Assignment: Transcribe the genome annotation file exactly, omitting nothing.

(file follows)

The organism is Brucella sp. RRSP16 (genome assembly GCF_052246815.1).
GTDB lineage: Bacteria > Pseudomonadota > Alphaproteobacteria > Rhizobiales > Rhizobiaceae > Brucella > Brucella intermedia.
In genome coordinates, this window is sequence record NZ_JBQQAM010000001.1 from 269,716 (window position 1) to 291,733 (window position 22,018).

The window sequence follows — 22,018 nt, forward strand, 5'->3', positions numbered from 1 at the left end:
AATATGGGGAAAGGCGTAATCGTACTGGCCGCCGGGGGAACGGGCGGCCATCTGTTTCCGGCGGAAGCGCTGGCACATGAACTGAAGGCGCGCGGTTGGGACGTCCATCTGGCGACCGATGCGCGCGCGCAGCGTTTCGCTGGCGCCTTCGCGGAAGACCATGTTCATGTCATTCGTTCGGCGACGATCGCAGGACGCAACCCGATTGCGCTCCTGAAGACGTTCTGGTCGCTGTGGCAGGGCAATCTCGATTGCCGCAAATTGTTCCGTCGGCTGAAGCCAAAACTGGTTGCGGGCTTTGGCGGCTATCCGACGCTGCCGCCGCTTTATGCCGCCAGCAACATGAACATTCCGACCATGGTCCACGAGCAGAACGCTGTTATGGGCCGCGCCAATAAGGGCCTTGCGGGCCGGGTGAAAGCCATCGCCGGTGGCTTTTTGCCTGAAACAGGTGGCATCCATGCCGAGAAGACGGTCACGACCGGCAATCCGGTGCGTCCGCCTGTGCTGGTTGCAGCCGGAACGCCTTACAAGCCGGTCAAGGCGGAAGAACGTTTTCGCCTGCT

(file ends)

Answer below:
The organism is Brucella sp. RRSP16 (genome assembly GCF_052246815.1).
GTDB lineage: Bacteria > Pseudomonadota > Alphaproteobacteria > Rhizobiales > Rhizobiaceae > Brucella > Brucella intermedia.
In genome coordinates, this window is sequence record NZ_JBQQAM010000001.1 from 269,716 (window position 1) to 291,733 (window position 22,018).

The window sequence follows — 22,018 nt, forward strand, 5'->3', positions numbered from 1 at the left end:
AATATGGGGAAAGGCGTAATCGTACTGGCCGCCGGGGGAACGGGCGGCCATCTGTTTCCGGCGGAAGCGCTGGCACATGAACTGAAGGCGCGCGGTTGGGACGTCCATCTGGCGACCGATGCGCGCGCGCAGCGTTTCGCTGGCGCCTTCGCGGAAGACCATGTTCATGTCATTCGTTCGGCGACGATCGCAGGACGCAACCCGATTGCGCTCCTGAAGACGTTCTGGTCGCTGTGGCAGGGCAATCTCGATTGCCGCAAATTGTTCCGTCGGCTGAAGCCAAAACTGGTTGCGGGCTTTGGCGGCTATCCGACGCTGCCGCCGCTTTATGCCGCCAGCAACATGAACATTCCGACCATGGTCCACGAGCAGAACGCTGTTATGGGCCGCGCCAATAAGGGCCTTGCGGGCCGGGTGAAAGCCATCGCCGGTGGCTTTTTGCCTGAAACAGGTGGCATCCATGCCGAGAAGACGGTCACGACCGGCAATCCGGTGCGTCCGCCTGTGCTGGTTGCAGCCGGAACGCCTTACAAGCCGGTCAAGGCGGAAGAACGTTTTCGCCTGCT